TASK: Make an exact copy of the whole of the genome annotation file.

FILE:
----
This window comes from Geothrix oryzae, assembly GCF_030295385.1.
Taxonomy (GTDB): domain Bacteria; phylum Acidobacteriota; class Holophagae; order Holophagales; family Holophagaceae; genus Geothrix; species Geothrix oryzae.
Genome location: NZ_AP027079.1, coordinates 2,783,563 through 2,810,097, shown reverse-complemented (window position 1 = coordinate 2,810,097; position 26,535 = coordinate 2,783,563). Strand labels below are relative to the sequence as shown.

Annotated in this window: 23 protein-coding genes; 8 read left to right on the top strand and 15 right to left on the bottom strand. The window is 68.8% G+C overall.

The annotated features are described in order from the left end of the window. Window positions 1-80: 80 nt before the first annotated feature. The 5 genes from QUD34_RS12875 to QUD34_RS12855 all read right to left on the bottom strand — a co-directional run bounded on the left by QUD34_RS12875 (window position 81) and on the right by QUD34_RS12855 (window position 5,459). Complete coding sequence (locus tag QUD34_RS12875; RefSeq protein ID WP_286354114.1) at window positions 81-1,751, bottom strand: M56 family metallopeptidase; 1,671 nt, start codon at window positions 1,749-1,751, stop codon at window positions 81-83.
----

This window comes from Geothrix oryzae, assembly GCF_030295385.1.
Taxonomy (GTDB): domain Bacteria; phylum Acidobacteriota; class Holophagae; order Holophagales; family Holophagaceae; genus Geothrix; species Geothrix oryzae.
Genome location: NZ_AP027079.1, coordinates 2,783,563 through 2,810,097, shown reverse-complemented (window position 1 = coordinate 2,810,097; position 26,535 = coordinate 2,783,563). Strand labels below are relative to the sequence as shown.

Annotated in this window: 23 protein-coding genes; 8 read left to right on the top strand and 15 right to left on the bottom strand. The window is 68.8% G+C overall.

The annotated features are described in order from the left end of the window. Window positions 1-80: 80 nt before the first annotated feature. The 5 genes from QUD34_RS12875 to QUD34_RS12855 all read right to left on the bottom strand — a co-directional run bounded on the left by QUD34_RS12875 (window position 81) and on the right by QUD34_RS12855 (window position 5,459). Complete coding sequence (locus tag QUD34_RS12875; RefSeq protein ID WP_286354114.1) at window positions 81-1,751, bottom strand: M56 family metallopeptidase; 1,671 nt, start codon at window positions 1,749-1,751, stop codon at window positions 81-83.